Rajan: Renee Mauborgne, Professor of Strategy and Management at INSEAD talks about how to get HR involved at the heart of the business strategy so that it can really make an impact on the business. Her book 'Blue Ocean Strategy' co-authored with Kim Chan, has sold over a million copies. Here's a summary of her strategy theory for those of you who haven't read it.
RM: Red Ocean is about how you compete in existing markets which tend to be crowded, filled with sharks, facing commoditisation, declining price points and market share battles. Blue oceans, on the other hand, are uncontested market spaces where you have no competition, in fact, you make your competitors irrelevant.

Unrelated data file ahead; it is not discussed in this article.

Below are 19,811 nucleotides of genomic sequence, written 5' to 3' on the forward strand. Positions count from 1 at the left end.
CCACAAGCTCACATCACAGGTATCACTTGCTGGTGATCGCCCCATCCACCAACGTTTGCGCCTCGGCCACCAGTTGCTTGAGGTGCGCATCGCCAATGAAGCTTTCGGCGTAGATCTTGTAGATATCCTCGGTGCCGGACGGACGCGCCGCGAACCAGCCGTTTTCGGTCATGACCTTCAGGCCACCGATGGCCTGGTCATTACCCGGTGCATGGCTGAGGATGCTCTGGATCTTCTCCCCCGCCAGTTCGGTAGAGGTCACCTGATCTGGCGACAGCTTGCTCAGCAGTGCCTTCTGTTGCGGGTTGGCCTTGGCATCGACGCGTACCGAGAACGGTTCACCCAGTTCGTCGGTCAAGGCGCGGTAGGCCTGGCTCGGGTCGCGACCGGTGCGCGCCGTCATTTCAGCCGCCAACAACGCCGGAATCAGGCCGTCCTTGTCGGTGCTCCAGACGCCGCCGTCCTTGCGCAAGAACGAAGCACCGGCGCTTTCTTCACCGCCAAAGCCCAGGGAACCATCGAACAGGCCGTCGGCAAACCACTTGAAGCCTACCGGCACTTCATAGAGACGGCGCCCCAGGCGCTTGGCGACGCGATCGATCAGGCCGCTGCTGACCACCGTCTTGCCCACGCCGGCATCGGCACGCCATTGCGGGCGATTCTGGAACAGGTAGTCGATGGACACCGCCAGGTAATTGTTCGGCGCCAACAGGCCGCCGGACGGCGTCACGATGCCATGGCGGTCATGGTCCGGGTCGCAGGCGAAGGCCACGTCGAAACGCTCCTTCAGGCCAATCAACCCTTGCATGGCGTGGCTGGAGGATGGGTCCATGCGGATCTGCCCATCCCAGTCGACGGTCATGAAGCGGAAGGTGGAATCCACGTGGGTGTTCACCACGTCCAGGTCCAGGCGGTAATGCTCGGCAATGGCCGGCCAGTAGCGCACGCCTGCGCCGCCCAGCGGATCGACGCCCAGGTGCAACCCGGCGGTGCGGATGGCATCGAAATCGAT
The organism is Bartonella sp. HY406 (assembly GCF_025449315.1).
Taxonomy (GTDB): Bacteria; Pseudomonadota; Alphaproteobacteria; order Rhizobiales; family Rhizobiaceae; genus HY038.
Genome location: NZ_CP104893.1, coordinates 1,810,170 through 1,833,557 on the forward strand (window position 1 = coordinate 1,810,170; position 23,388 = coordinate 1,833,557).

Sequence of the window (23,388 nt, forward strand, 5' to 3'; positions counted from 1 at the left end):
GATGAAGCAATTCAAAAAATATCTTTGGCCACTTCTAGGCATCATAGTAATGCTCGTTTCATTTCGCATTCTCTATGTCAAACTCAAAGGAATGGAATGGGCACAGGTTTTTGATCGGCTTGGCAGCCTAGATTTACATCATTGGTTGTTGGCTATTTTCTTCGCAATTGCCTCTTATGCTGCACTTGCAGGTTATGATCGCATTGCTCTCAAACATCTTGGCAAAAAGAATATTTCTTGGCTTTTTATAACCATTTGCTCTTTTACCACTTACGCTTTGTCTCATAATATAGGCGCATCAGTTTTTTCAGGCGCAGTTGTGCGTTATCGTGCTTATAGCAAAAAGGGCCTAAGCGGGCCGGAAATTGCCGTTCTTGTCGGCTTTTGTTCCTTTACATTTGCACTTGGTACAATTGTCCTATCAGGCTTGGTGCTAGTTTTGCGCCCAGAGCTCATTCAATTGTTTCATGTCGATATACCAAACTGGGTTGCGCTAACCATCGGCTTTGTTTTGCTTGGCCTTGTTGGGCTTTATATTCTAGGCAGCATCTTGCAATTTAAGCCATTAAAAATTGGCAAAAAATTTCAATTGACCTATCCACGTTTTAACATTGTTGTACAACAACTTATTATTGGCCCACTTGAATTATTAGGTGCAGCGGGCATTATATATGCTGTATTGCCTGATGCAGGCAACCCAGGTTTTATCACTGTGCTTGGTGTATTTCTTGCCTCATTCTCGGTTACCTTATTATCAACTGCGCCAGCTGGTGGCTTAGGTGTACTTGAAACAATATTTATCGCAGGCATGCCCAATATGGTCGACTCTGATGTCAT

Philippa Lamb asked her about the importance of HR understanding the wider business:
PL: It doesn't sound like you have a lot of patience with the complaints which we saw or often hear coming from HR professionals that they're not taken seriously by boards, by managers.
RM: I think what I'm saying is that you have earn the right to be considered there. You can't just claim 'I want to be in that room,' and unless you add value so that they say 'Oh my God, we can't go on without that person here' they're not going to keep getting access to those rooms. So that means, do I understand what the organisation is up against, do I understand what that means, do I understand strategic challenges so that I speak in their language system and they can add value about how HR allows them to achieve that as opposed to just talking about HR issues in an isolated way.
Rajan: It wasn't just about the big platform speakers. We also heard from over sixty senior HR practitioners from across the UK and beyond. Many of them were conscious of the importance of preparing for a future in which the definition of work has evolved.